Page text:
The Deadman Night Rider

A forum for evening students of the SMU Dedman School of Law and other outlaws..

Saturday, August 20, 2005

Premonition coming...

I'm not usually prone to psychic ability, but I have a feeling I'll be hearing something about Vioxx during the next week - call it a hunch...

There are alot of interesting things about this case that I can see from the get-go. The first is that the huge award of approx. $250M should come under the new cap on punitive damages here in Texas, which the TV news claimed last night could lower it to around $26M. The second is this BBC News article that says a similar suit would be difficult or impossible to bring in the UK. The solicitor interviewed here cites two reasons: the UK has 'loser pays' provisions that dramatically increase the risk of bringing personal injury lawsuits, and the attitude of officials in charge of public funding who he says aren't "...happy supporting these kinds of cases."

The first point raises a good question I first saw on the JuryGeek's website: why didn't we see any real push here for loser-pays during the tort reform process? Capping punitive damages helps firms manage risk more effectively, but it doesn't cut to the heart of reform the way making the losing side pay the winner's attorney fees does.

The second raises in interesting dilemma for those who support European-style health care. When health care providers become government functionaries, you wind up going against the government for any failures. It's no real surprise that officials in the UK don't want to hear anything about this case.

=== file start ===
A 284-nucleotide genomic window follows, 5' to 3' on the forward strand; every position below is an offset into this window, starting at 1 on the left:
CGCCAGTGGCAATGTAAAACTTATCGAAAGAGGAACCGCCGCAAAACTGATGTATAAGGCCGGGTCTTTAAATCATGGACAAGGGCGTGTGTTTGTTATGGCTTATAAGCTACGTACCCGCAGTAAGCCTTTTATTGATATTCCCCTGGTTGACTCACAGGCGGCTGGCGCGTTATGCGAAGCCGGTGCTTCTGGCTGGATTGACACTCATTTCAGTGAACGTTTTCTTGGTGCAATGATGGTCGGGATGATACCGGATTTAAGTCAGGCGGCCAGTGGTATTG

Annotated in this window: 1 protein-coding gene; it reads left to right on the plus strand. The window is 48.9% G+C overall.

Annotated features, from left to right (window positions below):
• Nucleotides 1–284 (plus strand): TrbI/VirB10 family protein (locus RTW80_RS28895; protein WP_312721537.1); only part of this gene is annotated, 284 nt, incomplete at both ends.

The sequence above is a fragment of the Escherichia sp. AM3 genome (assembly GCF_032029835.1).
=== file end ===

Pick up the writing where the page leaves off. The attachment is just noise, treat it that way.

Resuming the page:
Blogger Agnes Mitchell said...

Wouldn't it be an interesting twist if a portion of the damages from medical companies were required to go to medical research? Suppose the verdict read more like "$1.25 mil to the spouse and equal sum to children's cancer research."
Yes, I see the conflicts of interest and I get that such a thing would actually give incentive for more punative lawsuits.....but wouldn't it be great if we could find a way to start DUMPING money into better and more realistic cures? Especially since drug companies are wasting insane amounts of cash advertising our brains out these days.

9:12 AM  
Blogger rattlerd said...

I know what you mean, Ag - and the advertising seems even more over-the-top when it's for prescription drugs. Basically they're saying, hey, nag the hell out of your doctor because we're showing you some pretty pictures of attractive people on the beach, riding bicycles, doing Pilates, etc.

That's the real problem with punitive damages that I see - they're meant to punish the offender, but they don't really have any positive impact except for the recipient (and his PI lawyer) for whom it is all just gravy, because all actual damages are awarded separately. I think that's the reason they were an easy sell in tort reform - to alot of people, taking money away from a bad guy seems reasonable, but turning around and handing it to someone who has already been made whole seems like unjust enrichment.

11:14 AM  
Blogger Agnes Mitchell said...

Amen. And do you find it interesting that we are having a monetary discussion about drugs?
Why are we not having a health discussion instead?

Priorities? What ARE our priorities?

12:02 PM  

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